As much as some might want to suggest that a lot of Seahawks misery this season is attributable to bad luck, the Seahawks in fact are extremely fortunate today.
That’s because the phrase “vehicular manslaughter” is not part of the news coverage ahead of Thursday’s game in Santa Clara, CA., with the 49ers.
Lake Washington Boulevard off exit 7 on I-405 at 4:30 on a weekday afternoon is a busy place — rush hour traffic, joggers, dog-walkers, cyclists. Those of us whose work takes us regularly to the Virginia Mason Athletic Center know the intersection well. The site often includes fans who hang out and take photos at the “Welcome to Renton / Home of the Seahawks” sign.
That’s the sign Seahawks RB Fred Jackson missed — by less than two feet — when he shot his Corvette through the intersection at excessive speed Tuesday afternoon, crashed into a metal sign pole, then came to a halt in the roadway, blocking traffic.
How neither pedestrians nor motorists were killed or injured at that moment is a bigger mystery than the Seahawks’ play in recent fourth quarters. It’s no stretch to say Jackson and the Seahawks averted tragedy by inches and moments. But Renton police aren’t concerned with close calls — he was cited for inattentive driving, a $175 fine.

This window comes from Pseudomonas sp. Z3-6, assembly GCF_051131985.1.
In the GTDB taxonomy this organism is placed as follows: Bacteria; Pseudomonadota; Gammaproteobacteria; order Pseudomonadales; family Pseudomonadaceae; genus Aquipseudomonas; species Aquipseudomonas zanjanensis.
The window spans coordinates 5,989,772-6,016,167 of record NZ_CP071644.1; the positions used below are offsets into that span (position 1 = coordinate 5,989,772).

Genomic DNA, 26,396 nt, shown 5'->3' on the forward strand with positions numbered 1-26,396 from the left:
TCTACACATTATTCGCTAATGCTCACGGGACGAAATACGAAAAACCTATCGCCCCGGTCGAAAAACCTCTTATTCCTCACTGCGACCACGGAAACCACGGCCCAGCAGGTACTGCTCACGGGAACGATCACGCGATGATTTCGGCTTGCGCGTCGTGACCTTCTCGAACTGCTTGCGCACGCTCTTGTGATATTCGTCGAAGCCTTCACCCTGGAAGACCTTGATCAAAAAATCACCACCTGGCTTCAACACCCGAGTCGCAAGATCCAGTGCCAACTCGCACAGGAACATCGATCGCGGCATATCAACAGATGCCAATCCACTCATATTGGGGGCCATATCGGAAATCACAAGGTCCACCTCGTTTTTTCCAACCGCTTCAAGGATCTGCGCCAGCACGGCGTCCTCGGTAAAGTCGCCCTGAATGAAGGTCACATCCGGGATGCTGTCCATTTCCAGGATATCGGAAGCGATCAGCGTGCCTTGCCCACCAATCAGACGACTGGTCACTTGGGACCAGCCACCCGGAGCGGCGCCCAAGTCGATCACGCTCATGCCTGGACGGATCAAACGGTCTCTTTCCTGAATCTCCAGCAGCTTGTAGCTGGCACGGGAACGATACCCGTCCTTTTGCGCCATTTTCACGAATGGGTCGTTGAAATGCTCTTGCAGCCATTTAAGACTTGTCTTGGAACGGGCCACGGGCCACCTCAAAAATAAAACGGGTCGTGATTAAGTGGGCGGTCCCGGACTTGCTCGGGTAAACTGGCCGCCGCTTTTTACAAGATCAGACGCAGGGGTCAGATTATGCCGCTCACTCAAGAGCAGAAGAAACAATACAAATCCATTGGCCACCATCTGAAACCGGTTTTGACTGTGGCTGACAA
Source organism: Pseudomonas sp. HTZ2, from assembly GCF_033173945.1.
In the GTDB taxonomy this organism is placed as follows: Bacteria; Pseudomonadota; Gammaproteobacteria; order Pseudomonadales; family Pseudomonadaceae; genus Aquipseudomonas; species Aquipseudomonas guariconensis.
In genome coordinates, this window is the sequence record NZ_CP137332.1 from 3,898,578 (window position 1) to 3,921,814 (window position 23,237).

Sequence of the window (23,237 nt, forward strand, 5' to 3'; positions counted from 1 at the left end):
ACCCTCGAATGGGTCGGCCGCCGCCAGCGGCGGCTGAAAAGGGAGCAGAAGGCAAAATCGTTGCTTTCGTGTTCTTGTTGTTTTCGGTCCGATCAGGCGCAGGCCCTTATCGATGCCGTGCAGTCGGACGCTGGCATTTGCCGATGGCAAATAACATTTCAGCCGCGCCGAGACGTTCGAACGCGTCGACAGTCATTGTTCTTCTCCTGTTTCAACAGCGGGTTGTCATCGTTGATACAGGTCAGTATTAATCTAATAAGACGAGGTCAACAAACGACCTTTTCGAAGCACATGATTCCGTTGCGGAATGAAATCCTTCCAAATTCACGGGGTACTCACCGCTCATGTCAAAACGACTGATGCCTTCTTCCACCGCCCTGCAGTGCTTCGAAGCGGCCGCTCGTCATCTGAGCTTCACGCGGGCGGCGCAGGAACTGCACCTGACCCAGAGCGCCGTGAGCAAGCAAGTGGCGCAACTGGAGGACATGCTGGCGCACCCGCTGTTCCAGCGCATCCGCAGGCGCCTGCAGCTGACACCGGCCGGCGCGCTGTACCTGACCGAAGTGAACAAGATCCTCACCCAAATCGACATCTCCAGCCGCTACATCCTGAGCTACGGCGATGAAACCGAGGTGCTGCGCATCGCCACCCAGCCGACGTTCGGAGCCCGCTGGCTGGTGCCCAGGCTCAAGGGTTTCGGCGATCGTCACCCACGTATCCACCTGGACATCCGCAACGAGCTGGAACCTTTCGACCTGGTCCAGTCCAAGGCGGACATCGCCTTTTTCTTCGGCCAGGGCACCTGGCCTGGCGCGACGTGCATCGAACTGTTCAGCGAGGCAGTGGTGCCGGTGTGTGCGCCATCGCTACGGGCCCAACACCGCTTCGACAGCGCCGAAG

“We’re very fortunate nobody was hurt,” Seahawks coach Pete Carroll said Wednesday, understating by two furlongs and a fortnight. “We’re lucky in that regard. He was ticketed.”
At least that assessment was true.
Asked if the episode was a distraction, Carroll answered abruptly, “No,” and moved on.
Not buying that one.
Particularly when it was the second car accident in a week involving a Seahawk. FB Derrick Coleman hit another vehicle and caused both to roll over a week ago in Factoria, was arrested and released, pending charges. Of course, this life-jeopardy stuff is a distraction. Two players risked public, felonious disaster.
“How (the two) happened in a short time, I don’t know,” Carroll said. The incidents were, of course, random, but both happened at the nadir of Carroll’s Seattle tenure, when fans, media and players connect dots in their own special ways to explain the sudden decline of a budding empire. Bad news, it often is said, comes in bunches.
Even before Jackson’s accident, FS Earl Thomas said, “I think we’re not being ourself . . . I think we’re distracted some areas.”
Whether by distraction, tactics or decline in talent, the Seahawks are teetering. The empire hasn’t fallen yet, and it may work itself out of the spiral, starting Thursday at Levi’s Stadium. But the Jackson episode adds a complication: Whether the Seahawks are hiding something.
Renton police say there was no evidence of racing. Jackson denied it as well. Carroll said Wednesday he was “absolutely” confident no other Seahawks personnel was involved in the episode. But no one is explaining why Jackson, 34 and a married father of three, was traveling so fast on a left turn on an uphill slope and lost control on a street with which he was familiar.